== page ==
Even more so than its cousin kale, the humble Romaine lettuce packs high levels of folic acid, a water-soluble form of Vitamin B that’s proven to boost male fertility. A study published in the journal Fertility and Sterility found supplemental folic acid to significantly increase sperm counts. Get the man in your life to start craving Caesar salads, and you may soon have a baby Julius on board. (Ladies, this green packs health benefits for you, too! Folate also plays a role in battling depression, so change out your kale for Romaine.

8. Parsley

Nutrition Score: 65.59

Yes, that leafy garnish that sits on the side of your plate—the one they throw away after you eat the rest of your meal—is a quiet superfood, so packed with nutrients that even that one sprig can go a long way toward meeting your daily requirement for vitamin K. Moreover, research suggests the summer-y aroma and flavor of chopped parsley may help control your appetite. A study in the journal Flavour found participants ate significantly less of a dish that smelled strongly of spice than a mildly scented version of the same food. Adding herbs, like parsley, creates the sensory illusion that you’re indulging in something rich—without adding any fat or calories to your plate.

7. Leaf Lettuce

Nutrition Score: 70.73

The nutritional Clark Kent of the salad bar, this common and unsuspecting leafy green is ready to take its place among the superfoods. Two generous cups of lettuce provides 100 percent of your daily vitamin K requirement for strong, healthy bones. A report from the Nurses’ Health Study suggests that women who eat a serving of lettuce every day cut the risk of hip fracture by 30 percent than when compared with eating just one serving a week.

6. Chicory

Nutrition Score: 73.36

Chicory is a family of bitter greens, but its most well-known member is radicchio, the small red or purple leaf that comes in a head about the size of a softball. It’s one of the best dietary sources of polyphenols—powerful micronutrients that serve a role in preventing disease. A study in the Journal of Nutrition found that people who consume 650 mg a day of polyphenols have a 30 percent chance at living longer than those who consume less than that. A cup of chicory leaves clocks in at about 235 mg (double that of spinach!), so consider adding a little leafy red into your leafy greens.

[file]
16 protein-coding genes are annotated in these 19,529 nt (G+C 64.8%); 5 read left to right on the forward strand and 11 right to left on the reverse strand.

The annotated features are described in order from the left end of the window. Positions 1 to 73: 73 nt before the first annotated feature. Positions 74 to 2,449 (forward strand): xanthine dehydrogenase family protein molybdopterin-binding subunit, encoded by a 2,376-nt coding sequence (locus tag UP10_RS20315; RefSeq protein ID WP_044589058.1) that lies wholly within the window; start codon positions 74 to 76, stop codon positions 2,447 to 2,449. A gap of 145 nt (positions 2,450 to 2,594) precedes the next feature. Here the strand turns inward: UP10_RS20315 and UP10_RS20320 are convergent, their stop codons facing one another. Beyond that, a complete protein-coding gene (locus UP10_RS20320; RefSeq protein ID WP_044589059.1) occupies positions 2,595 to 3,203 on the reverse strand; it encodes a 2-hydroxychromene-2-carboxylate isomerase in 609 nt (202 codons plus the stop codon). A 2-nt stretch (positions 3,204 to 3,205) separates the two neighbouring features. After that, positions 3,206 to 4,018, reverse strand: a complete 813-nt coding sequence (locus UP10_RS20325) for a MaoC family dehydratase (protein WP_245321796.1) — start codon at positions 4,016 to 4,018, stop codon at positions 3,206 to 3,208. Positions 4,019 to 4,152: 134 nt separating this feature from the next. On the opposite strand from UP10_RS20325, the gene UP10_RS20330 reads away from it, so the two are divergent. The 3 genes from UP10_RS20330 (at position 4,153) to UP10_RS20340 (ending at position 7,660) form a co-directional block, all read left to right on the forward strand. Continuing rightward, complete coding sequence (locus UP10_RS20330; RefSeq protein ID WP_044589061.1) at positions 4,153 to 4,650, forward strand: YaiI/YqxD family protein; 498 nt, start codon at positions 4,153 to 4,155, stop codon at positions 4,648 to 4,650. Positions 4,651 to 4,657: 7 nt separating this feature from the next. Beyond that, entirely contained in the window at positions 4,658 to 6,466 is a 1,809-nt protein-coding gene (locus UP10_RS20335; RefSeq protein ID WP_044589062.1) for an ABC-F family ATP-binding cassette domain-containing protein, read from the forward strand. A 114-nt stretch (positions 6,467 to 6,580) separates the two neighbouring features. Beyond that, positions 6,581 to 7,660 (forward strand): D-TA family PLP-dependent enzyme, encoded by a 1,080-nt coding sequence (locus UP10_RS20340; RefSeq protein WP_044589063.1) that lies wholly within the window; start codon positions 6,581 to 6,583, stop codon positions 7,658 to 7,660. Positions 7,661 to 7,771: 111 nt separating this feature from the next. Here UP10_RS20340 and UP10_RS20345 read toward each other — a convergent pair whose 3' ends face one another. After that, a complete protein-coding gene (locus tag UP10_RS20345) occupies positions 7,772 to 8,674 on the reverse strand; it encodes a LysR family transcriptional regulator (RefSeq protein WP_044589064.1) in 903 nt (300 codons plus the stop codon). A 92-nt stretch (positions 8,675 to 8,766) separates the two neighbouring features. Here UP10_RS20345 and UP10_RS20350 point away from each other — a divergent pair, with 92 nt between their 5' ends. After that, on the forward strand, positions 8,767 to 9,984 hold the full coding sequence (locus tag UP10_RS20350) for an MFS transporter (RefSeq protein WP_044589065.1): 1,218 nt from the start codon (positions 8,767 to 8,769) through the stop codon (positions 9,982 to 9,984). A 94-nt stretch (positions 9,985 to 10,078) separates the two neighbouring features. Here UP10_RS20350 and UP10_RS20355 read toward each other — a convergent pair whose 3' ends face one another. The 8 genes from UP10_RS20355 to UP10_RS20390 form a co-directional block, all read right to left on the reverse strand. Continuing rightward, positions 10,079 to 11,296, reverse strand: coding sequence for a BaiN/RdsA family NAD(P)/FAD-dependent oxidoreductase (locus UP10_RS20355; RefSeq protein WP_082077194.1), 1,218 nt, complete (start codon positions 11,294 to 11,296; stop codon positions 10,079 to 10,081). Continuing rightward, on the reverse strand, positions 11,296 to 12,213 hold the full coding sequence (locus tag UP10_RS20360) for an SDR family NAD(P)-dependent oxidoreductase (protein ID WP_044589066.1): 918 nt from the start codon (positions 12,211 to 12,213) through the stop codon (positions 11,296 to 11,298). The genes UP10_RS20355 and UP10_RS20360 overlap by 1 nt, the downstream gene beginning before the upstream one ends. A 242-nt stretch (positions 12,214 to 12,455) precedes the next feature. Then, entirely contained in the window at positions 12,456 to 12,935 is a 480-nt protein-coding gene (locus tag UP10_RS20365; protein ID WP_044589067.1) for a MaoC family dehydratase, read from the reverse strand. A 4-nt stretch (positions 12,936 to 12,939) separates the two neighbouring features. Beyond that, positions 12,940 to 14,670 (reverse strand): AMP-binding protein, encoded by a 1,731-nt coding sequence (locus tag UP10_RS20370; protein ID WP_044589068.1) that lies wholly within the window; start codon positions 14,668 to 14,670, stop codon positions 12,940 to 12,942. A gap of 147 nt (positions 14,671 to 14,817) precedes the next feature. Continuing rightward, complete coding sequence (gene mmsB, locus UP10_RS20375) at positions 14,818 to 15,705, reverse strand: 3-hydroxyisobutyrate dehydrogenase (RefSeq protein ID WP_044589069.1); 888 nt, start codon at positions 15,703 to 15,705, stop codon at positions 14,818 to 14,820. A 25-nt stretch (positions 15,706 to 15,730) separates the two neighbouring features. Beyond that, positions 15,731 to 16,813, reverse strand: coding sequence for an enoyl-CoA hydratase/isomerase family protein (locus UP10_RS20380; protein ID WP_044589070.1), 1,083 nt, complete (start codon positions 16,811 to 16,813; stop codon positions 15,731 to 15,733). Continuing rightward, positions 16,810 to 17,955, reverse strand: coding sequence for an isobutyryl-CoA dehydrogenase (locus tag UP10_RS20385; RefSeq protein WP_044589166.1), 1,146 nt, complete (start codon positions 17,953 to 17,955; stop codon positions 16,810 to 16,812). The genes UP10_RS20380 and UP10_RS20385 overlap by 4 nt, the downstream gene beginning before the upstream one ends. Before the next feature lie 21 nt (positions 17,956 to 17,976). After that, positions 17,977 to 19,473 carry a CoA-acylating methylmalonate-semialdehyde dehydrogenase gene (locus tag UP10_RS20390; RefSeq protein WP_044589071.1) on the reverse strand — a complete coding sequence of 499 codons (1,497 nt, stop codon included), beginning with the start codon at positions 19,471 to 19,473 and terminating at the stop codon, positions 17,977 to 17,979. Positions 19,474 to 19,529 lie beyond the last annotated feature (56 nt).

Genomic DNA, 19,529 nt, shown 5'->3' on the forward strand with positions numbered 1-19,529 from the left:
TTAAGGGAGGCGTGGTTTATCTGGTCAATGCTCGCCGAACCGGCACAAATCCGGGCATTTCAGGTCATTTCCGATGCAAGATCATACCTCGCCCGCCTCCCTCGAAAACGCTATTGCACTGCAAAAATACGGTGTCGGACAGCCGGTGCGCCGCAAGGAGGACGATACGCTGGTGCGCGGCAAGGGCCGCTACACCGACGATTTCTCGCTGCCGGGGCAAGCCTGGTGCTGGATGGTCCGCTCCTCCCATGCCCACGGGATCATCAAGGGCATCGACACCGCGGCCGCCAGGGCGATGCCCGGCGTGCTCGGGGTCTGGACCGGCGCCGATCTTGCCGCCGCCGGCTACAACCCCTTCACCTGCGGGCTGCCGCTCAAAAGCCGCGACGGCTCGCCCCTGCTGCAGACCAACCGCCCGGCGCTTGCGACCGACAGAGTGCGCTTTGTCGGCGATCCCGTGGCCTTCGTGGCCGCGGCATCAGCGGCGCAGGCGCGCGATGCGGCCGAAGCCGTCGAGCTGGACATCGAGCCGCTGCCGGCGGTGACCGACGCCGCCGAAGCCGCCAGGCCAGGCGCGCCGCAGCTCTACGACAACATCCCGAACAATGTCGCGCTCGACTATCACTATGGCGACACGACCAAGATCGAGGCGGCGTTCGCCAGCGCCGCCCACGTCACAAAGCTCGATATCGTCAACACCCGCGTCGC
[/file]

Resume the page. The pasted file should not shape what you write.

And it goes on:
5. Spinach

Nutrition Score: 86.43

Spinach is to kale what Michael Jordan is to LeBron James—the once unrivaled king now overshadowed by the hot new thing. But like MJ, spinach has a few more championship rings than its more current rival—primarily its position as a top source of biceps-building iron. According to the United States Department of Agriculture, a 180 gram serving of boiled spinach provides 6.43 mg of the muscle mineral—that’s more than a 6 oz hamburger patty! Recent research also suggest compounds in the leaf membranes called thylakoids may serve as a powerful appetite suppressant. A recently published long-term study at Lund University in Sweden found that having a drink containing thylakoids before breakfast could significantly reduce cravings and promote weight loss. On average, the women who took the spinach extract lost 5.5 pounds more than the placebo group over the course of three months.

4. Beet Greens

Nutrition Score: 87.08

Yes, the stuff they cut off and throw in the garbage before charging you an arm and a leg for “beet salad.” A scant cup of the bitter green serves up nearly 5 grams of fiber—that’s more than you’ll find in a bowl of Quaker oats! Researchers at the University of Leeds found that risk of cardiovascular disease was significantly lower for every 7 grams of fiber consumed. Try them in stir frys and eat to your heart’s content!

3. Chard

Nutrition Score: 89.27

Chard. Sounds like “burnt.” It’s not as fun a name to drop as, say, “broccolini,” but it might be your best defense against diabetes. Recent research has shown that these powerhouse leaves contain at least 13 different polyphenol antioxidants, including anthocyanins–anti-inflammatory compounds that could offer protection from type 2 diabetes. Researchers from the University of East Anglia analyzed questionnaires and blood samples of about 2,000 people and found that those with the highest dietary intakes of anthocyanins had lower insulin resistance and better blood glucose regulation.

2. Chinese Cabbage

Nutrition Score: 91.99